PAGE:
If the data against a key is stored in that node, the database system queries the storage filter to see if the data really exist on the local storage. If the filter replies in affirmative the database system looks up the storage to retrieve the data. If the filter replies in negative, it then knows that data against the key cannot be found.
If the data against a key is not stored in that node, the database system identifies the remote node to look up. It then checks the node filter of that remote node to see if data really exist on that node. If the filter replies in affirmative, the database system delegates the query to that node to retrieve the data from it. If the filter replies in negative, it then knows that data against the key cannot be found in the remote node, and thus save a network round-trip latency.
Figure 18 shows the system architecture as a whole.
Using Cuckoo Filter to improve lookup performance after data deletion
Step 1 in the above proposed scheme states that any change against a key in the data stored in disk would trigger corresponding change to the key stored in the Node Filter. This is always true for data insertion. However, not in the case of data deletion. Most databases employ the Eventual Consistency model to improve read/write performance. Due to constraints of that model, data deletion is not executed immediately. Rather data to be deleted is updated with a deletion timestamp called a Tombstone. In regular intervals, data is compacted and at that time tombstoned data is actually removed. The interval typically is set to a few days due to the performance impact of the compaction process. Hence, queries executed after tombstoning but before compaction need to retrieve all the data from storage, then remove the tombstoned data from the resultant row set. As Bloom Filter cannot delete elements from within it, the tombstoned keys cannot be deleted from the node filter; thus Bloom Filter cannot improve performance in this case. However, as Cuckoo Filter supports data deletion, tombstoned keys can be removed from the node filter, allowing to skip queries from being executed in the remote nodes and improve query execution performance thereby. It is for this reason we propose using Cuckoo Filter so that the performance benefit of our scheme becomes applicable in case of data deletion changes, too. We compare the performances of using Bloom Filter versus Cuckoo Filter in case of data lookup after deletion and show that Cuckoo Filter can improve query execution performance for up to 100% in this case.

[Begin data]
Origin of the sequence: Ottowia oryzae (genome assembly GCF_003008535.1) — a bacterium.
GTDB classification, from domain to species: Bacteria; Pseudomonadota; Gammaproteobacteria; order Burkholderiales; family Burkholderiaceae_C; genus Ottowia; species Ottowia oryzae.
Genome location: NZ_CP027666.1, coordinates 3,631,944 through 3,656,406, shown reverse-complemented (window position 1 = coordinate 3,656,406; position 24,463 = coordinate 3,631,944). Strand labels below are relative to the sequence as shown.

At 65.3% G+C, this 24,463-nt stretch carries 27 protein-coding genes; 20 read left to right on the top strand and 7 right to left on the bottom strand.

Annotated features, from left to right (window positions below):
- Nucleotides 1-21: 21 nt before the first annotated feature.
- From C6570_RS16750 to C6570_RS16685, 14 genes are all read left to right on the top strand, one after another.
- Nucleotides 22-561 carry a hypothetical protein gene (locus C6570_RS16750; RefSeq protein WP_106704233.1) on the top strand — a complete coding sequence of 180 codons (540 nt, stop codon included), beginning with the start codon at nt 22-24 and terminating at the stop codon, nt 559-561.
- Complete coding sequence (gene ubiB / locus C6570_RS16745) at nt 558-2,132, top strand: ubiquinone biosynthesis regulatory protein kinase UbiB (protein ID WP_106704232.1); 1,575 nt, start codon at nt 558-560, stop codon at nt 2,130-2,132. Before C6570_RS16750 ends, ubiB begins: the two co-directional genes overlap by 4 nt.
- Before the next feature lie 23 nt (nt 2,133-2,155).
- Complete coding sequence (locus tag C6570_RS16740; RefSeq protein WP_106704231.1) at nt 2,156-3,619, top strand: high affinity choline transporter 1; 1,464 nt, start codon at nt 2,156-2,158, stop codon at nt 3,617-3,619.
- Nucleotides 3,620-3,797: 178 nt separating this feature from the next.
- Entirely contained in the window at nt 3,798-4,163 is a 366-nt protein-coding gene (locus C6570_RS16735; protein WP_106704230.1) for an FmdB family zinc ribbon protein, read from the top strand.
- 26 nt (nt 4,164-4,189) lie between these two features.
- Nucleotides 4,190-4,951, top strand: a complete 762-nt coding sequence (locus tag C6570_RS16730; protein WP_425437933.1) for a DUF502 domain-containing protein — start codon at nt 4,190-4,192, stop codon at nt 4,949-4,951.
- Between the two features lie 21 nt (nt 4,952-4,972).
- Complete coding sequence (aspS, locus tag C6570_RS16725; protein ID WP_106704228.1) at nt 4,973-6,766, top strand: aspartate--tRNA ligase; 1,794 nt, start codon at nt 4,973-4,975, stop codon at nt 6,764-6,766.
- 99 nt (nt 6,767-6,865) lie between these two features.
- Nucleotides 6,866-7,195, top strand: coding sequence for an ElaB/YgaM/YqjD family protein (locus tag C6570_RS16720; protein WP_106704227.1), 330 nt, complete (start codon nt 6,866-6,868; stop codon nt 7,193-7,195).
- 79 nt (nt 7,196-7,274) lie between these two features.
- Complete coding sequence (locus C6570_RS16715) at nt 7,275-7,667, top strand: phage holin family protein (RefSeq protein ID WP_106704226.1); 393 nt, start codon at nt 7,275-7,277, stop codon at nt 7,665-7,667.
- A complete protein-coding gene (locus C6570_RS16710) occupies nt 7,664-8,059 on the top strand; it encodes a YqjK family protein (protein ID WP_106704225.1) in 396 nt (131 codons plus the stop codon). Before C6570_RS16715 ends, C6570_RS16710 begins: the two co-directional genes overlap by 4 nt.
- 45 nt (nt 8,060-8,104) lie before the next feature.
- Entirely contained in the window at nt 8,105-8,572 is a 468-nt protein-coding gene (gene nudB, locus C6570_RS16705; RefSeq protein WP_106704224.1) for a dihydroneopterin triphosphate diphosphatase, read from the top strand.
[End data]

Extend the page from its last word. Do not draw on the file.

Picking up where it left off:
Challenges and issues
Obviously introducing a level of filtering comes with its own overheads and challenges. In this section we address the challenges associated with Node Filter and Storage Filter and propose effective solutions.
Synchronizing node filters among nodes
The most effective way to synchronize node filters among nodes is whenever a node filter changes. However, a node can become unresponsive due to crashing for example, and hence it will fail to receive the changed node filters from other nodes. Then when that unresponsive node recovers, it now has an outdated version of node filters; and if node filters do not change further, that node will always contain an outdated node filter (Fig. 19). The usual way to address this issue is to implement an agent that will take care of detecting node crashing and recovery and synchronize node filters accordingly. The implementation of this solution is different for distributed master-client architecture (Fig. 20) and peer-to-peer architecture (Fig. 21). However, this solution is complex and has its own overhead.
Instead, we propose to synchronize node filters periodically. This is based on the fact that the size of the Filter is extremely small (only 1 megabyte for having 1 million entries, assuming false-positive probability is 0.01%), and hence network data transfer overhead to synchronize the filters will not degrade overall network performance significantly. The interval of synchronization can be set based on number of stored partition keys. For example, if there are 1M keys stored in a node partition, then node filter size will be pretty small and we can set the synchronization interval to 5 minutes only. If, however, there are 1B keys stored in a node partition, then node filter size will be around 1GB and so we can set the synchronization interval to 1 hour. Note that having 1B unique partition keys is not practical as it will degrade query performance heavily. In any case, if filter size becomes an issue, we can always tune the false positive probability of the filters to make the filter size significantly lower.
False-negatives within the time duration of filter update and synchronization
If we choose to synchronize filters among nodes periodically, then there is a corner-case that may be unwelcoming. Consider the scenario when data with new partition keys are inserted into a node, but the next interval for node filter synchronization is yet to come. At that moment, a client connects to another node and executes a query that needs to look up from the newly inserted data. Then the connected node will not reach the node having the new data because the node filter in the connected node will respond that partition keys for those newly inserted data do not exist (Fig. 22).